Happy Fourth, Despite It All
Even with all the worrying developments, there remains much to celebrate about America.



Mona Charen

On July 4th, I plan to celebrate this nation’s birth with something approaching devotion. I will so despite the fact that each day’s news brings fresh reasons to worry about the future.

I could list the things that worry me, but you know what they are. They probably worry you too, but the Fourth of July is a time to elevate and celebrate rather than fret. So here’s a story:

Last week, I was in Europe and had dinner with a European gentleman. He is very successful and pretty happy with his lot. As sometimes happens when people of different cultures speak, I didn’t understand something he was telling me. He kept emphasizing how important it was, when he was young, that he was good at sports, because he was an immigrant to the country he grew up in. I was a little slow to see the relevance of this until, at length, I got the picture. As the son of immigrants to Germany, he wasn’t accepted by his peers. He felt his outsider status acutely. Excelling at soccer gave him some measure of acceptance.

We are again embroiled in a domestic fight over immigration policy. The Obama administration is confronting the consequences of its unilateral decision to grant permanent residency to the children of illegal immigrants as a wave of unaccompanied minors is dropped at our borders. Characteristically, Obama sees the problem not as (a) something his own policies created; or (b) something he must grapple with as leader of the nation in a conscientious fashion. No, he sees it only as an opportunity to score political points against Republicans.

But putting all of that aside for the moment and thinking back to my “German” dinner companion, our American capacity to adopt immigrants and accept them as fully American remains remarkable and probably unequalled anywhere in the world. It’s a confirmation of the cliché that you cannot become French, or Irish, or Italian by immigration. You’ll always be viewed as a transplant. But anyone from anywhere can become an American. What defines us is not language or ethnicity or religion but a shared dedication to certain propositions. I can’t prove this, but I suspect that even the most die-hard opponent of illegal immigration would be generous and open to any legal immigrant who happened to cross his path. He’d make an effort to pronounce his name correctly and would ask after his family. In fact, that die-hard would probably be kind even to a known illegal, because most Americans are generous. Welcoming newcomers is written into our DNA.

If anything, we’ve leaned too far in recent years toward multiculturalism and separatist identities. Some of our thought leaders appear to think it’s presumptuous to teach our ways to immigrants — though most immigrants are eager to assimilate and sacrificed much to join us. The liberal project to make Americans adapt to immigrants rather than the other way around is one of the reasons some Americans balk at increasing immigration.

Charles Murray argues in his short monograph for the American Enterprise Institute that American exceptionalism is composed of four elements that, taken together, constitute the unique civic culture of the nation. The four traits are: industriousness, egalitarianism, religiosity, and community life.

Religious belief and engagement are declining but remain relatively strong. A Harris poll found that 23 percent of Americans describe themselves as “not at all religious” in 2013, almost double the number who said that in 2007. The percentage of Americans who profess a belief in God (74) remains significantly higher than in most European nations. Seventy-three percent of Frenchmen told Gallup in 2007–2008 that religion is not important in their lives, along with 63 percent of Russians, 71 percent of the British, and 59 percent of Spaniards.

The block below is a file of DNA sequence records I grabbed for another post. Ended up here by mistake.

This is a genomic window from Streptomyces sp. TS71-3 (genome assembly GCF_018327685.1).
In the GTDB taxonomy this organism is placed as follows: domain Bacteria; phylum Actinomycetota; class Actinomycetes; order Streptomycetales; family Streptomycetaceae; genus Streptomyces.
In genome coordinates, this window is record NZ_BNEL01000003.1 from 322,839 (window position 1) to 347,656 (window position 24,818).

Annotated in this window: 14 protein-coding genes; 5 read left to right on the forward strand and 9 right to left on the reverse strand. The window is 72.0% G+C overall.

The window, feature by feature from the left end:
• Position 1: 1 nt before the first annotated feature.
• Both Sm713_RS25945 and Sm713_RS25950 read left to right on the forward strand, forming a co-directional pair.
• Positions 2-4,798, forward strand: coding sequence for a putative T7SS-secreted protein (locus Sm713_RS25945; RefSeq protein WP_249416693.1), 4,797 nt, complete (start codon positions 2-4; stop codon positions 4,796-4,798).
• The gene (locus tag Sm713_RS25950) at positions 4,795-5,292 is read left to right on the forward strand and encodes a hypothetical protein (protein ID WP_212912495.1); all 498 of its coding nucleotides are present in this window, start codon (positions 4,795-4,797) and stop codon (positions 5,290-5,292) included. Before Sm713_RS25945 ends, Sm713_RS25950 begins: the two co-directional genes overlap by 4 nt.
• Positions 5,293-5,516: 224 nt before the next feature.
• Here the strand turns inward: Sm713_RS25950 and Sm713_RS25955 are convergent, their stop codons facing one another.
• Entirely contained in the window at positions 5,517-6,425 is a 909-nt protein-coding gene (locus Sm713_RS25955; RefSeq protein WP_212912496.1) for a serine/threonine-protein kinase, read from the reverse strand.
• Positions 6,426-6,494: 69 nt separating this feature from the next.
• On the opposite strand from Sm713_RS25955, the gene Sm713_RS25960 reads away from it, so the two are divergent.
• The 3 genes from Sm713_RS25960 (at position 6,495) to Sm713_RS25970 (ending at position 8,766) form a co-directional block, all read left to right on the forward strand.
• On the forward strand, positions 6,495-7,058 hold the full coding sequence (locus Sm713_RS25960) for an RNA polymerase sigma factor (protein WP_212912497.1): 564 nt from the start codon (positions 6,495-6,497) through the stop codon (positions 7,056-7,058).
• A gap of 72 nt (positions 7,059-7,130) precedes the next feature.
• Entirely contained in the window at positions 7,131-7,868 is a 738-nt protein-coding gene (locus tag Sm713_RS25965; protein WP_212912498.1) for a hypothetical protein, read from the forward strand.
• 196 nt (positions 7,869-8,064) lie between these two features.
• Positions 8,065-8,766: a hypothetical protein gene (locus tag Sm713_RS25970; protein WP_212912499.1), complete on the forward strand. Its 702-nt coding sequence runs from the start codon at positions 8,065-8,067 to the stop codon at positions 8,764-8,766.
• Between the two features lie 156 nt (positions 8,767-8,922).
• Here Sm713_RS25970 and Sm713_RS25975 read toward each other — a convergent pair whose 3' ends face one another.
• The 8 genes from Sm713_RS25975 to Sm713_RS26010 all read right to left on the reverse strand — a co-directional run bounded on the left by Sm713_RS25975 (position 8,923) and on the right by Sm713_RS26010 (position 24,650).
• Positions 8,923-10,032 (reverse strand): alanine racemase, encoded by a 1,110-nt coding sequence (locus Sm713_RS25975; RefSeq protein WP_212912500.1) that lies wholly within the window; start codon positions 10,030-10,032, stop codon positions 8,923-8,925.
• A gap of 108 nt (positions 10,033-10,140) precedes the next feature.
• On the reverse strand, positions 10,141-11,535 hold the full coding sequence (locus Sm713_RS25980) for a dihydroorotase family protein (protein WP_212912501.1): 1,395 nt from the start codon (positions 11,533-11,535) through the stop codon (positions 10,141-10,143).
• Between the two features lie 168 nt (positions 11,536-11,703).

Industriousness is strained by the deadening hand of the regulatory state, but remains more robust than in other countries.

Egalitarianism, by which Murray means the belief that each person is of equal worth, whatever his income or family, remains a firm conviction.

And civic engagement, though shouldered aside in a thousand ways by the vast octopus of government, continues to chug along, creating associations, committees, councils, and clubs to improve life for all. Out of curiosity, I googled “English as a Second Language” classes in my area and discovered a vast network, including ESLIM (English as a Second Language and Immigrant Ministries), a program of the Methodist Church, the Northern Virginia Community Colleges, and many others.

Worth some fireworks, I’d say.

— Mona Charen is a nationally syndicated columnist and a Senior Fellow at the Ethics and Public Policy Center. © 2014 Creators Syndicate, Inc.

Signers of the Declaration of Independence
As Americans celebrate the Fourth of July, here's a look at the men who signed their name to the nation's founding document, the Declaration of Independence.
Fifty six names appear on the Declaration of Independence, representatives to the Continental Congress from the original thirteen colonies. Most were born in America, with eight born abroad. They were men of means, more than half of them lawyers, along with merchants from a variety of trades. All had much to lose if the fight for independence were to fail.
Some of the signers went on to play key roles in the early years of the new nation, including helping to draft the federal Constitution.; two later became president. Others are less well known to history, with a few having done little in public service save for their time on the Continental Congress.
As a group they pledged to each other “our Lives, our Fortunes, and our sacred Honor,” a pact with terrible gravity given the threats issued by King George against the independence movement and the Continental Congress itself.
Their assertion of the right of independence, and the inalienable rights of all men, would echo through the nation's founding and beyond.
John Adams (Massachusetts): Adams, who would go on to become the first vice-president (under George Washington) and the second president of the United States, was one of the core Founding Fathers, whose work in advocating independence earned him the appellation "Atlas of American Independence."
Samuel Adams (Massachusetts): The "Firebrand of the Revolution" was a true believer in independence who played a major part in the agitation that led to the Revolution, most famously in helping to incite the Boston Tea Party. His spirited and successful career as a polemicist contrasted with his personal and professional shortcomings.